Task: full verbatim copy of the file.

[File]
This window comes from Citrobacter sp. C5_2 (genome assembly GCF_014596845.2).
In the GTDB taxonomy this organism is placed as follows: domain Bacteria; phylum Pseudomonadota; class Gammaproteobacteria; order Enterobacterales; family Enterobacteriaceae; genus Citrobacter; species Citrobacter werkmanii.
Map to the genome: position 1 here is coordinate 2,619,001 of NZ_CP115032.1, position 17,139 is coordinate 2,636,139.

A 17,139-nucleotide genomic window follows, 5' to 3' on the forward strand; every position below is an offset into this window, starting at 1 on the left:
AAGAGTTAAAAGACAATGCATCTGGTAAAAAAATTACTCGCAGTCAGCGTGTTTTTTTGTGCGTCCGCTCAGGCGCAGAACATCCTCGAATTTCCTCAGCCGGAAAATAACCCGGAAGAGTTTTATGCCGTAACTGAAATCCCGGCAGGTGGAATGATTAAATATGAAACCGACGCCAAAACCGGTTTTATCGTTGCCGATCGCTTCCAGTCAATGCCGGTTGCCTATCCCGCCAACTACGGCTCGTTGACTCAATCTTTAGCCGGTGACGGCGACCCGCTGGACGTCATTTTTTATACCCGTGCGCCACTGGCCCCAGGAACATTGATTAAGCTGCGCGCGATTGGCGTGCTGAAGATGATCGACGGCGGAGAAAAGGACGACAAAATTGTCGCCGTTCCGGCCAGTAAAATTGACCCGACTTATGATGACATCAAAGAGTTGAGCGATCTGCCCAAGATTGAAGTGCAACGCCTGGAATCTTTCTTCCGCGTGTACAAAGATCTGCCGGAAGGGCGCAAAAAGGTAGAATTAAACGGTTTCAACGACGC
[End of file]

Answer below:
This window comes from Citrobacter sp. C5_2 (genome assembly GCF_014596845.2).
In the GTDB taxonomy this organism is placed as follows: domain Bacteria; phylum Pseudomonadota; class Gammaproteobacteria; order Enterobacterales; family Enterobacteriaceae; genus Citrobacter; species Citrobacter werkmanii.
Map to the genome: position 1 here is coordinate 2,619,001 of NZ_CP115032.1, position 17,139 is coordinate 2,636,139.

A 17,139-nucleotide genomic window follows, 5' to 3' on the forward strand; every position below is an offset into this window, starting at 1 on the left:
AAGAGTTAAAAGACAATGCATCTGGTAAAAAAATTACTCGCAGTCAGCGTGTTTTTTTGTGCGTCCGCTCAGGCGCAGAACATCCTCGAATTTCCTCAGCCGGAAAATAACCCGGAAGAGTTTTATGCCGTAACTGAAATCCCGGCAGGTGGAATGATTAAATATGAAACCGACGCCAAAACCGGTTTTATCGTTGCCGATCGCTTCCAGTCAATGCCGGTTGCCTATCCCGCCAACTACGGCTCGTTGACTCAATCTTTAGCCGGTGACGGCGACCCGCTGGACGTCATTTTTTATACCCGTGCGCCACTGGCCCCAGGAACATTGATTAAGCTGCGCGCGATTGGCGTGCTGAAGATGATCGACGGCGGAGAAAAGGACGACAAAATTGTCGCCGTTCCGGCCAGTAAAATTGACCCGACTTATGATGACATCAAAGAGTTGAGCGATCTGCCCAAGATTGAAGTGCAACGCCTGGAATCTTTCTTCCGCGTGTACAAAGATCTGCCGGAAGGGCGCAAAAAGGTAGAATTAAACGGTTTCAACGACGC